In the early days of September, 1999 the President of Bolivia Hugo Banzer signed a contract with the Bechtel Corporation. This contract privatized the water supply of the Bolivian city of Cochabamba under the ownership of Aguas del Tunari, a subsidiary of the Bechtel Corporation. President Banzer and Bechtel representative Geoffrey Thorpe were at a party celebrating the signing of the contract when protesters from Cochabamba arrived outside and began chanting in protest to the agreement. Upon hearing the protests, President Banzer said to Geoffrey “I’m used to that background music.” In the early 1950’s, the workers, miners, and farm laborers of Bolivia united under the National Revolutionary Movement Party (MNR). In 1951 they ran Victor Paz Estenssoro as their candidate and won a decisive victory. The military at this point stepped in and placed General Hugo Ballivian as Dictator of Bolivia. In April of the next year, the MNR had armed themselves and in a three day struggle, took control of the government and put Estenssoro in power as he should have been based off of the vote. The workers of Bolivia called for the nationalization of the mines, universal suffrage that included the indigenous population, and agrarian reform as well. This movement to push Estenssoro to implement these reforms was put forward by a grassroots campaign in Bolivia that involved large-scale mobilizations of the masses. In 1952 the MNR sought to put the wealth of Bolivia into the hands of the masses. This did not happen. President Estenssoro, on May 14, 1953 began to implement policies pushed by the World Bank and the International Monetary Fund (IMF). At this point large-scale privatizations were not included but they would later be introduced. These reforms led to a dramatic increase in inflation which tripled the cost of living in Bolivia. Throughout the decades that followed, International economic institutions such as the IMF and the World Bank pushed neoliberal economic policies onto the Bolivian Government which included the privatization of state-owned industries such as the mines, the gas industry, and, as we will see in Cochabamba, the Nation’s water supply. The privatization of Cochabamba’s water supply was a substantial violation of the right of the Bolivian people to have access to clean drinking water which, after all, is more valuable than any oil well or goldmine.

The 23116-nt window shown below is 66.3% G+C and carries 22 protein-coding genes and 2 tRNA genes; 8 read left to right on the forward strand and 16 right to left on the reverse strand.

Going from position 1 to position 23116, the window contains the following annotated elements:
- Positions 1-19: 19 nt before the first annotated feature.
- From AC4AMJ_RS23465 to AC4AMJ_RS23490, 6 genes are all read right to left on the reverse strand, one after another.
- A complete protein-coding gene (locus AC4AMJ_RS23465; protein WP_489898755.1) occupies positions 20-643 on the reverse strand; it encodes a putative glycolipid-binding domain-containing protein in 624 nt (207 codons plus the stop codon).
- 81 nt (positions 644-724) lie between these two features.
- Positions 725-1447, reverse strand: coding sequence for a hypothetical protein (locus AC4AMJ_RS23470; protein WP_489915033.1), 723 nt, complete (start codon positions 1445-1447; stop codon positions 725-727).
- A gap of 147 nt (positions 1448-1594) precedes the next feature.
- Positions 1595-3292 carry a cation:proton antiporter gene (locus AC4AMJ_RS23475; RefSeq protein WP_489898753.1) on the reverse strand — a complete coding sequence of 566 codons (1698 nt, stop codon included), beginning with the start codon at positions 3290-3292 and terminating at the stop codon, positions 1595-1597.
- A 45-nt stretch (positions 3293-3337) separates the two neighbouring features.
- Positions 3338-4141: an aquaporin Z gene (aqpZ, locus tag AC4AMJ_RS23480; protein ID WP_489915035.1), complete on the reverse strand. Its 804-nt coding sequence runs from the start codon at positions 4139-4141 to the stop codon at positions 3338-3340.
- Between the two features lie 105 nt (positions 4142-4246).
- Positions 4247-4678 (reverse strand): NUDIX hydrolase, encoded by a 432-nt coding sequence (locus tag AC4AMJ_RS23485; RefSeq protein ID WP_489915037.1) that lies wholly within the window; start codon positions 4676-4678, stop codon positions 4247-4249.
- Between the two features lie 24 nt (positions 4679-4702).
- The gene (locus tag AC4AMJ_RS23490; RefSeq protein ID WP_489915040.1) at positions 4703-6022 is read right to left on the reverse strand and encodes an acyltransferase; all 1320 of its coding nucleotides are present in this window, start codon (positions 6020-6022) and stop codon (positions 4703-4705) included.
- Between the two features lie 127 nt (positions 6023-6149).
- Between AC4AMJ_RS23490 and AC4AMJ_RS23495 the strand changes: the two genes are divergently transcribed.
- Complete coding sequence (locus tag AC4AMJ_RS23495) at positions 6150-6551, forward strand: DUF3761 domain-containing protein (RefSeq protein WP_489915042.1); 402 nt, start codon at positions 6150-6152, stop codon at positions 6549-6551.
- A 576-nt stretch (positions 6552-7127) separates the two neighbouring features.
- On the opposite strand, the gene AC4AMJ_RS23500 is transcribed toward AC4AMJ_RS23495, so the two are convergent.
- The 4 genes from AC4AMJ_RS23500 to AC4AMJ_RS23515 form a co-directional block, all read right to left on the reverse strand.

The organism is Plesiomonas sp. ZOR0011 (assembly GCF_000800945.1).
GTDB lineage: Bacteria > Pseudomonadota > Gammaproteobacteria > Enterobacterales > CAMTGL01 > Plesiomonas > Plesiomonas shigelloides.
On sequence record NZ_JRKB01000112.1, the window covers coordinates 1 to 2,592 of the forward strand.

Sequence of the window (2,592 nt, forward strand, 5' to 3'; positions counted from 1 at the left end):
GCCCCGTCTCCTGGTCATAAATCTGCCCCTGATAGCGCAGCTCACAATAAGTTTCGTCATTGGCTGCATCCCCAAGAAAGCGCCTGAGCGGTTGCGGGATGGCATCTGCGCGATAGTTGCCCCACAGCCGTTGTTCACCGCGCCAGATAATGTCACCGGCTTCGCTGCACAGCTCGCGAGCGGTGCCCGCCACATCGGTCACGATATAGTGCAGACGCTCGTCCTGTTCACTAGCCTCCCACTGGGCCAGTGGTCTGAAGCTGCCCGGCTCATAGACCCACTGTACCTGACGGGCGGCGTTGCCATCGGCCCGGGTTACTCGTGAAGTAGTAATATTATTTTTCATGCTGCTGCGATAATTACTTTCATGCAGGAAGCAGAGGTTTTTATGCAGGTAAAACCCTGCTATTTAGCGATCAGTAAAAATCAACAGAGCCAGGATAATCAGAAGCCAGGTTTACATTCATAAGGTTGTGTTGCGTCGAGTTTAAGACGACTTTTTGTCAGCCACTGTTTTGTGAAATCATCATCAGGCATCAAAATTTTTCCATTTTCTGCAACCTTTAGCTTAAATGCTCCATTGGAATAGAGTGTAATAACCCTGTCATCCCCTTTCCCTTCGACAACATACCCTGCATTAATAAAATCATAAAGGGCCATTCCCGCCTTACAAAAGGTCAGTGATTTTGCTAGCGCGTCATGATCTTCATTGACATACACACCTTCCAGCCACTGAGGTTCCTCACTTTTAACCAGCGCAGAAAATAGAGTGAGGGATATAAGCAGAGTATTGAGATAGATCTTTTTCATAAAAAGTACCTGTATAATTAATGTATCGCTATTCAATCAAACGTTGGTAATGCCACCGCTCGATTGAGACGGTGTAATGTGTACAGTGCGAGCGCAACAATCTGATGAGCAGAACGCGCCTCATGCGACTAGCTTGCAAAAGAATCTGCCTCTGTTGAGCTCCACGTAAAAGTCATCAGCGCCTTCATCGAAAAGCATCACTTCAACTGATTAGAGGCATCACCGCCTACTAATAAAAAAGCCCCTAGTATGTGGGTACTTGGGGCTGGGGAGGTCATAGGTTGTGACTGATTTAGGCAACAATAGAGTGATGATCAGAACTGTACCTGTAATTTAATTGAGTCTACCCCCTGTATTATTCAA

This video shows Maude Barlow speaking about the Water War in Cochabamba at the International Forum on Globalization. The video also includes graphic footage of the violent clashes between the protesters and the riot police during which multiple people were arrested and wounded and one seventeen year old boy was killed.
In November of 1999, what became known as the Water War began as protesters in Cochabamba clashed with government riot police and soldiers. This clash involved policemen in riot gear firing tear gas at protesters who retaliated with rocks and in some cases Molotov cocktails. This conflict started in 1996 when the World Bank strong-armed the Bolivian government into signing an agreement with the Bechtel Corporation by threatening to withhold $600 million of debt relief funds. This deal was finalized in 1999 and gave ownership of Cochabamba’s water supply for forty years and provided guarantees that they would make a sixteen percent profit annually. Aguas del Tunari gained control of the irrigation systems and community wells in the rural areas. This was despite the fact that most of these systems and wells had been designed, built, and financed by the locals that lived there. Aguas would even bill people for collecting rainwater or drinking from their own wells. Shortly after the deal was finalized, Aguas raised the rates that people had to pay for their water services. Sometimes this raise was as much as 200% in some areas. Water costs in Cochabamba ended up being around $15-$20 per month. Considering that the minimum wage in Cochabamba was $60 per month, this left the city’s poor paying 25%-33% of their income just on water alone. All of this was done by the Bechtel Corporation with specific objective being to maximize their profit while the well-being of the people was relegated to the back seat. The Bolivian people responded with a grassroots campaign to push the Bechtel Corporation out of their water supply and their right to clean water at an affordable cost.
For my full dossier you can click here: Water Rights in Bolivia